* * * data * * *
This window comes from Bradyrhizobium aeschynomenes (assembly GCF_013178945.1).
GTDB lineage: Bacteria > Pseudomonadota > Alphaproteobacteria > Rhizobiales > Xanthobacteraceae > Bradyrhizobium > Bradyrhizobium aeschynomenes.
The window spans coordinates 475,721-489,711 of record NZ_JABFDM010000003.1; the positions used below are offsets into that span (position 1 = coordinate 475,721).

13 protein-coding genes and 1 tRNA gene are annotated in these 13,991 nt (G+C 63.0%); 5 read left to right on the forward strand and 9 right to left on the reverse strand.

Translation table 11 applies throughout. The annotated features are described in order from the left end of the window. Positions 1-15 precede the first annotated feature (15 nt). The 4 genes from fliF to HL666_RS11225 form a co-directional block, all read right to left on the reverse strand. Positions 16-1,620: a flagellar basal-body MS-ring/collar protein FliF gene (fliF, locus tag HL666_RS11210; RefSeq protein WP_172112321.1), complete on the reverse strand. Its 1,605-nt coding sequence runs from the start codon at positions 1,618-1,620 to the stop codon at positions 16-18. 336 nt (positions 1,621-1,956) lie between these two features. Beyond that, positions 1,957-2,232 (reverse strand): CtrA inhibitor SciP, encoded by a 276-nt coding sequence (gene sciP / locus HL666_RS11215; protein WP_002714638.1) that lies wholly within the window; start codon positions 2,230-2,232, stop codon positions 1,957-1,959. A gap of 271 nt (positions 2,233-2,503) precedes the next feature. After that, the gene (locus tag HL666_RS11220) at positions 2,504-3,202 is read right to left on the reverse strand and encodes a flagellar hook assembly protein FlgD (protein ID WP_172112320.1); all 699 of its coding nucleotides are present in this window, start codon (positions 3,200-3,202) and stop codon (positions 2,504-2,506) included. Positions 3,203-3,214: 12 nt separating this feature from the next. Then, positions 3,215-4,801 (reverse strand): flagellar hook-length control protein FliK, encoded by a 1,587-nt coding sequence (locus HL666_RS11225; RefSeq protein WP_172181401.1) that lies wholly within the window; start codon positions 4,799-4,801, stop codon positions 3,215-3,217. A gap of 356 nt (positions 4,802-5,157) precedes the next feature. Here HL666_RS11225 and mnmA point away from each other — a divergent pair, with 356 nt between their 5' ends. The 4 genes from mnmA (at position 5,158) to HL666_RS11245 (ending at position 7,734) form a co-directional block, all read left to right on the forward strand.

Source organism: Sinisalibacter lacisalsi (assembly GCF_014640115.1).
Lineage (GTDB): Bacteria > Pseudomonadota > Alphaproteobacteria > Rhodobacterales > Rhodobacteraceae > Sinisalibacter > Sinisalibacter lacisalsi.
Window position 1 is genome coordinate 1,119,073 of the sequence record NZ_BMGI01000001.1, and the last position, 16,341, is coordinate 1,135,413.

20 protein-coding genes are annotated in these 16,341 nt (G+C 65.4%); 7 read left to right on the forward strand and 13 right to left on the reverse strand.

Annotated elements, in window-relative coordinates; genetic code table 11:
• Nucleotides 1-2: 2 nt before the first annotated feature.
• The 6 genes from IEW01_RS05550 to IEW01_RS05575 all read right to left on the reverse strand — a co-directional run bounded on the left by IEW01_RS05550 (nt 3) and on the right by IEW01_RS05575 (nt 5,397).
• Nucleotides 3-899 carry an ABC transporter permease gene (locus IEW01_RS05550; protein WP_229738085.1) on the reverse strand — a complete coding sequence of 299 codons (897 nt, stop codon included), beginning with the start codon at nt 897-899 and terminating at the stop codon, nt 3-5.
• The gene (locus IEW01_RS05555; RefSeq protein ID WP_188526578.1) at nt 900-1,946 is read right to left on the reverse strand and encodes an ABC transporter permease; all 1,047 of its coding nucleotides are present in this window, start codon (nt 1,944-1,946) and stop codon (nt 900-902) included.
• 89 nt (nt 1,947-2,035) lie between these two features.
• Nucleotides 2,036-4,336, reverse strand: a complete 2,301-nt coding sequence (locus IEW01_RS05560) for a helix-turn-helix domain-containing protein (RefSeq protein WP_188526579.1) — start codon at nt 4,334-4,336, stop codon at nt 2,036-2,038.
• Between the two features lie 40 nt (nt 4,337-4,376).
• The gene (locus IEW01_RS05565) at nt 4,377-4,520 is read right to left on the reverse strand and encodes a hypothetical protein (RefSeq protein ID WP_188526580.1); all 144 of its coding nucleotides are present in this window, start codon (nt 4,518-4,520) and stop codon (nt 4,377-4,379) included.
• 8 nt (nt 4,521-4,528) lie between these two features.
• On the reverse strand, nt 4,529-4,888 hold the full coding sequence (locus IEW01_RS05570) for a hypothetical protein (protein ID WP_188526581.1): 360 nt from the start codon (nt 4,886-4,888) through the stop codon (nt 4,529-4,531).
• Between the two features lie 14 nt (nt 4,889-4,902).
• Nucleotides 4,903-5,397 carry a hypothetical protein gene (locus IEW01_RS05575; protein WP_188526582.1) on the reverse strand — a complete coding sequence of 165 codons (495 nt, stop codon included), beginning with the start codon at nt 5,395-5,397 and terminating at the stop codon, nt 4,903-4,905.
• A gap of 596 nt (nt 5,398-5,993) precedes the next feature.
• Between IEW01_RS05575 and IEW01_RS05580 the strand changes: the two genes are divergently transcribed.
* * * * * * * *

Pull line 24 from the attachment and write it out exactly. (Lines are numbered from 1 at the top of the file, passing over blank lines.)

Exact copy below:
• Between IEW01_RS05575 and IEW01_RS05580 the strand changes: the two genes are divergently transcribed.